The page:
In the past few months, Jim Kraber became more than a little obsessed with CNBC's "Million Dollar Portfolio Challenge." At the peak, the 42-year-old was spending 12 hours a day on the contest, using three computers in his Greenwich Village apartment to trade 1,600 different portfolios, all in an effort to win the $1 million grand prize. He even dropped his studies for the chartered financial analyst (CFA) exam, given once a year, so he could have more time for the financial news channel's game.
He made it into the group of 20 finalists, but in mid-May, as the last round of trading opened, he noticed an unusual pattern in the picks of other contestants. One trader had a stream of near-perfect picks, consistently placing huge bets on shares that soared in after-hours trading. Kraber suspected the trader and perhaps others were getting help from someone who was changing their picks after the stocks' increases—and he quickly notified CNBC. "I went back and looked at his trades and thought, 'This is pretty much statistically impossible,'" says Kraber, who holds master's degrees in business and statistics from New York University.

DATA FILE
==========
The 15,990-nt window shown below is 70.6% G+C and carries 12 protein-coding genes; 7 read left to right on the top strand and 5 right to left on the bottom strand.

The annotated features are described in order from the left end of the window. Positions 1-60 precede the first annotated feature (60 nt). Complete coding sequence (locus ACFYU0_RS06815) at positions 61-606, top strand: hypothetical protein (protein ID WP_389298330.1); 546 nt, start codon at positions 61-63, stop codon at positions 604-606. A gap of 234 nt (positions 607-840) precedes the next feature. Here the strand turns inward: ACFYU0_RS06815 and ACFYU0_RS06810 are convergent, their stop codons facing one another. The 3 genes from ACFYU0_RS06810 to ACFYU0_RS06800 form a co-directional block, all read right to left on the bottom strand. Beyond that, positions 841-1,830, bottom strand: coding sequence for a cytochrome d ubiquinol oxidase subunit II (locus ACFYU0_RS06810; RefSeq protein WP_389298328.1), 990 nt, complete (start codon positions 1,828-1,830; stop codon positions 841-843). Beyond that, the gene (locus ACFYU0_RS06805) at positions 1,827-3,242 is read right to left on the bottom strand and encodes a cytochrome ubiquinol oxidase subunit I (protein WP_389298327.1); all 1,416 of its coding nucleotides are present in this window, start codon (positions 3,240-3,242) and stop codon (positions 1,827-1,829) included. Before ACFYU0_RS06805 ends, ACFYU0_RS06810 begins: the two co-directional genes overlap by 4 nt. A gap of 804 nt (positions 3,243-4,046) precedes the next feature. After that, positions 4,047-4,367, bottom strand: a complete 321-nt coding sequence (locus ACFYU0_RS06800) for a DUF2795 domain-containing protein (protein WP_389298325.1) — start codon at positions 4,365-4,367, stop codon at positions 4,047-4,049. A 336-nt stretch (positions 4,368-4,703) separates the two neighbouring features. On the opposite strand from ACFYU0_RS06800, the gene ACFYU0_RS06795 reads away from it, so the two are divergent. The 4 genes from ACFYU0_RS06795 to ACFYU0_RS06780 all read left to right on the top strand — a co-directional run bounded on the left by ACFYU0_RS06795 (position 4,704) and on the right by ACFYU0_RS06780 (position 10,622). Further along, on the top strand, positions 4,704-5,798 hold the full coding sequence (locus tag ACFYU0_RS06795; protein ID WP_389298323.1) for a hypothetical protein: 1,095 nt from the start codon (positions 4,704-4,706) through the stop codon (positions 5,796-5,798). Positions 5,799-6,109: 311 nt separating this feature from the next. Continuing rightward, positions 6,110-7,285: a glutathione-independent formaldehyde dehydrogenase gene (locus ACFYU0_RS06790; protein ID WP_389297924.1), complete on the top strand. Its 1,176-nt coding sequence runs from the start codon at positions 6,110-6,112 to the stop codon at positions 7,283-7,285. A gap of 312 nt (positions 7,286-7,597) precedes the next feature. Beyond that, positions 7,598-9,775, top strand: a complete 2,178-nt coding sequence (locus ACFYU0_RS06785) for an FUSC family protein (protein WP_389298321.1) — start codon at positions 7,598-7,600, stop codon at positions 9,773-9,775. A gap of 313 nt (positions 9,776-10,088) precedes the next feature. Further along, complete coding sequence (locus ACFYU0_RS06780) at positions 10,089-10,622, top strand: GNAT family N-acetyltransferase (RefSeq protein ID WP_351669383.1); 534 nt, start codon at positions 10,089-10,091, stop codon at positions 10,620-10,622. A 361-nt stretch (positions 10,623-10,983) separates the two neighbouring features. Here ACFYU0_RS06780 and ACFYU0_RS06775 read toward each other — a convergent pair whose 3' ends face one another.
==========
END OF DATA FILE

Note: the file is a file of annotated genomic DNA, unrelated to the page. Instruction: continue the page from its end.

Kraber says CNBC rebuffed him at the time, but now it looks like he may have been right. Several contest participants have told BusinessWeek that there was a flaw in the design of the CNBC game that allowed certain players an unfair advantage. As many as four of the top contestants in the million-dollar contest may have exploited the flaw, according to the participants interviewed by BusinessWeek. On May 30, two weeks after Kraber says he notified the cable channel, CNBC posted a notice on its Web site that there have been allegations of trading strategies "in violation of the contest rules" and that it is investigating the issue. It has not disclosed the nature of the alleged problems.
Business Week has interesting details about how the contest was manipulated by some participants.